• Summary
  • Contents
  • Subject index

Questions about the causes or sources of work stress have been the subject of considerable research, as well as public fascination, for several decades. Earlier interest in this issue focused on the question of whether some jobs are simply more inherently stressful than others. Other questions that soon emerged asked whether some individuals were more prone to stress than others. The Handbook of Work Stress focuses primarily on identifying the different sources of work stress across different contexts and individuals.   

Economic Stressors
Economic stressors
Tahira M.Probst

To do nothing may be to be nothing for many Americans.

Judge and Hulin (1993, p. 413)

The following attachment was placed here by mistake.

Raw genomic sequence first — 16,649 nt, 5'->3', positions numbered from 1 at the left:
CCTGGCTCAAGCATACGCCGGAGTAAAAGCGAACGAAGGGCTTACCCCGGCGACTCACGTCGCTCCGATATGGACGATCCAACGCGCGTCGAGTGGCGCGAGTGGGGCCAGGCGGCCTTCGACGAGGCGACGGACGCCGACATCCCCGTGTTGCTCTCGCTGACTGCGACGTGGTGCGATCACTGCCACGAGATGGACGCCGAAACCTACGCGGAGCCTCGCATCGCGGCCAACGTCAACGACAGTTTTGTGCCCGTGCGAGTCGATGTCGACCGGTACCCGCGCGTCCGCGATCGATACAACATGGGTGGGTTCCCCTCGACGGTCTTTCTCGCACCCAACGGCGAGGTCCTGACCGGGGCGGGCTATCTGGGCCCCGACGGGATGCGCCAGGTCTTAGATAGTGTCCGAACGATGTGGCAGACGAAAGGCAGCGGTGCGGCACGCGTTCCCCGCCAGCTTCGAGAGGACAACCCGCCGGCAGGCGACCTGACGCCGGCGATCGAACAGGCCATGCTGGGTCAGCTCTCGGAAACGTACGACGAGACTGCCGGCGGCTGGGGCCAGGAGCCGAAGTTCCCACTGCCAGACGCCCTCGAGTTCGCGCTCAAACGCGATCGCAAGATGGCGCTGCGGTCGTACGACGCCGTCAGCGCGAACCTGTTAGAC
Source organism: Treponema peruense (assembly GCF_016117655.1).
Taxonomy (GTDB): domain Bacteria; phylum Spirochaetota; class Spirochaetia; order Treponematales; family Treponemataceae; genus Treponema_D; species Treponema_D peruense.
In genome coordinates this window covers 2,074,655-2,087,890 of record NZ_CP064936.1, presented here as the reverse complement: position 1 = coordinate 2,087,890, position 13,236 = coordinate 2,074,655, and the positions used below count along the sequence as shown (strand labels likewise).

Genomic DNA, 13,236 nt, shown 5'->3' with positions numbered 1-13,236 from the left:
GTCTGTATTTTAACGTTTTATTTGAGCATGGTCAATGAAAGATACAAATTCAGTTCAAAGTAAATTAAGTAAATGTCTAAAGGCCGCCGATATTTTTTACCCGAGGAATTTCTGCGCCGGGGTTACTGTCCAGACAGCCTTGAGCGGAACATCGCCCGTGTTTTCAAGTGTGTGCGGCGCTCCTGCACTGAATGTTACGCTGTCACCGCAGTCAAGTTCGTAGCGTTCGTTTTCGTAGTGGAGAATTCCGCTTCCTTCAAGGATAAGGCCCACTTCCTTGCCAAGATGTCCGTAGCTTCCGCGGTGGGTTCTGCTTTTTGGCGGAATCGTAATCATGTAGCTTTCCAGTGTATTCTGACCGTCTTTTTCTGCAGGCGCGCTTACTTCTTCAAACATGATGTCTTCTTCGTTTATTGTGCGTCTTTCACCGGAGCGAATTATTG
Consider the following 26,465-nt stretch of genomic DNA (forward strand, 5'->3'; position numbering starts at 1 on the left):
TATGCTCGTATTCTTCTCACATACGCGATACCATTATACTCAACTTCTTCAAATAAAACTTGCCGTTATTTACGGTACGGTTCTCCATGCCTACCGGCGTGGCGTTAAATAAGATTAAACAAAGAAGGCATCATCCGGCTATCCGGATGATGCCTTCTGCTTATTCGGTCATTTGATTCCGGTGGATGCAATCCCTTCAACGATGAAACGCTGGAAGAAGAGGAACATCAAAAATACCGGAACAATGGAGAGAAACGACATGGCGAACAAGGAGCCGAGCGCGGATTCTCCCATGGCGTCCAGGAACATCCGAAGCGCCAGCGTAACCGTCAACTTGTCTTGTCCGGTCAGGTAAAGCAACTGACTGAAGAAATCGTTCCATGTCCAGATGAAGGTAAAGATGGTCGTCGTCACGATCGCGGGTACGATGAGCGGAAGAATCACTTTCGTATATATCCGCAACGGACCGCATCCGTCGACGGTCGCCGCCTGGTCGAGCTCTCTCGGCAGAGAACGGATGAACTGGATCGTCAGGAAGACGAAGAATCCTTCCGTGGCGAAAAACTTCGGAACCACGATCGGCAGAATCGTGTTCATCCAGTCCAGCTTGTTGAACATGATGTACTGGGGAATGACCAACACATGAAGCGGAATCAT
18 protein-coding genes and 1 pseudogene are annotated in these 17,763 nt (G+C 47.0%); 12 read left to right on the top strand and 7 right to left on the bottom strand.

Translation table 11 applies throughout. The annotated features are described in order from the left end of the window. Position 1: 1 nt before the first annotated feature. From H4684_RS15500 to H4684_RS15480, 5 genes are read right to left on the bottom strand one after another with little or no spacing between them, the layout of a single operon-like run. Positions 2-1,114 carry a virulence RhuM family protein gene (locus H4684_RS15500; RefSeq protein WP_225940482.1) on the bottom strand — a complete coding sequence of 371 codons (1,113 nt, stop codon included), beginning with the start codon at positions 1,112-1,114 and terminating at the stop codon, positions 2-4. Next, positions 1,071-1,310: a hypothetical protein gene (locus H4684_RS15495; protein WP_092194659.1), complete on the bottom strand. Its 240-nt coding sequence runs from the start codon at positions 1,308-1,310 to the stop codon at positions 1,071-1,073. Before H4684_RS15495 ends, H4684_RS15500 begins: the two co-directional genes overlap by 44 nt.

In an era of record unemployment, massive layoffs, and a sluggish economy, many of today's workers face the economic stressors of unemployment, underemployment, and job insecurity. Although each of these three stressors is conceptually distinct, they do have similar antecedents and consequences associated with them. As the quote by Judge and Hulin above suggests, a person's job is one of the most important mechanisms through which he or she gains a sense of identity. Whether that job is threatened (as with job insecurity), compromised financially with respect to status (as with underemployment), or lost (as with unemployment), theory and empirical research overwhelmingly suggest that the resulting ...

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